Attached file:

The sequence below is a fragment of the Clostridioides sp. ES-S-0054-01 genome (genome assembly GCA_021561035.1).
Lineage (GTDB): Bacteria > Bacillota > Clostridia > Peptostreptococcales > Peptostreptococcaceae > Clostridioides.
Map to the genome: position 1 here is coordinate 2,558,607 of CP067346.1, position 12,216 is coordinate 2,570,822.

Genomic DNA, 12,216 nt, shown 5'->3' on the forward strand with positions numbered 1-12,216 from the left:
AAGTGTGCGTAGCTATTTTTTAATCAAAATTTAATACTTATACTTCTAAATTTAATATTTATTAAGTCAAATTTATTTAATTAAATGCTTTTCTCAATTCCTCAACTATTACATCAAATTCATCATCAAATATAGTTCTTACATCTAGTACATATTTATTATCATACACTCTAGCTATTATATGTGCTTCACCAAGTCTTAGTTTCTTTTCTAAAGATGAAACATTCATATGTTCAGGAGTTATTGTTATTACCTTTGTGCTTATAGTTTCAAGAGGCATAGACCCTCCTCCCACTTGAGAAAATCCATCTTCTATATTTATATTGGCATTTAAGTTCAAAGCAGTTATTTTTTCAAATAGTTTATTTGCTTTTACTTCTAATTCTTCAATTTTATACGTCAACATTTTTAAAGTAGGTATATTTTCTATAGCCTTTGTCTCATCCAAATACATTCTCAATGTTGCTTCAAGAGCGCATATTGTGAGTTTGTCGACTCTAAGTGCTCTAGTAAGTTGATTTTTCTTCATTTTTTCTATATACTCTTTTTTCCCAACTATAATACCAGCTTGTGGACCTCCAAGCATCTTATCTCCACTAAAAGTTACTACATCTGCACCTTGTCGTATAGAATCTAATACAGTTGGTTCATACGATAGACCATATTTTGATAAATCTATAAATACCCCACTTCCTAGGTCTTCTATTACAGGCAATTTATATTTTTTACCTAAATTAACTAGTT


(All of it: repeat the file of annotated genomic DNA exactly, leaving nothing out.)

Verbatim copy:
The sequence below is a fragment of the Clostridioides sp. ES-S-0054-01 genome (genome assembly GCA_021561035.1).
Lineage (GTDB): Bacteria > Bacillota > Clostridia > Peptostreptococcales > Peptostreptococcaceae > Clostridioides.
Map to the genome: position 1 here is coordinate 2,558,607 of CP067346.1, position 12,216 is coordinate 2,570,822.

Genomic DNA, 12,216 nt, shown 5'->3' on the forward strand with positions numbered 1-12,216 from the left:
AAGTGTGCGTAGCTATTTTTTAATCAAAATTTAATACTTATACTTCTAAATTTAATATTTATTAAGTCAAATTTATTTAATTAAATGCTTTTCTCAATTCCTCAACTATTACATCAAATTCATCATCAAATATAGTTCTTACATCTAGTACATATTTATTATCATACACTCTAGCTATTATATGTGCTTCACCAAGTCTTAGTTTCTTTTCTAAAGATGAAACATTCATATGTTCAGGAGTTATTGTTATTACCTTTGTGCTTATAGTTTCAAGAGGCATAGACCCTCCTCCCACTTGAGAAAATCCATCTTCTATATTTATATTGGCATTTAAGTTCAAAGCAGTTATTTTTTCAAATAGTTTATTTGCTTTTACTTCTAATTCTTCAATTTTATACGTCAACATTTTTAAAGTAGGTATATTTTCTATAGCCTTTGTCTCATCCAAATACATTCTCAATGTTGCTTCAAGAGCGCATATTGTGAGTTTGTCGACTCTAAGTGCTCTAGTAAGTTGATTTTTCTTCATTTTTTCTATATACTCTTTTTTCCCAACTATAATACCAGCTTGTGGACCTCCAAGCATCTTATCTCCACTAAAAGTTACTACATCTGCACCTTGTCGTATAGAATCTAATACAGTTGGTTCATACGATAGACCATATTTTGATAAATCTATAAATACCCCACTTCCTAGGTCTTCTATTACAGGCAATTTATATTTTTTACCTAAATTAACTAGTT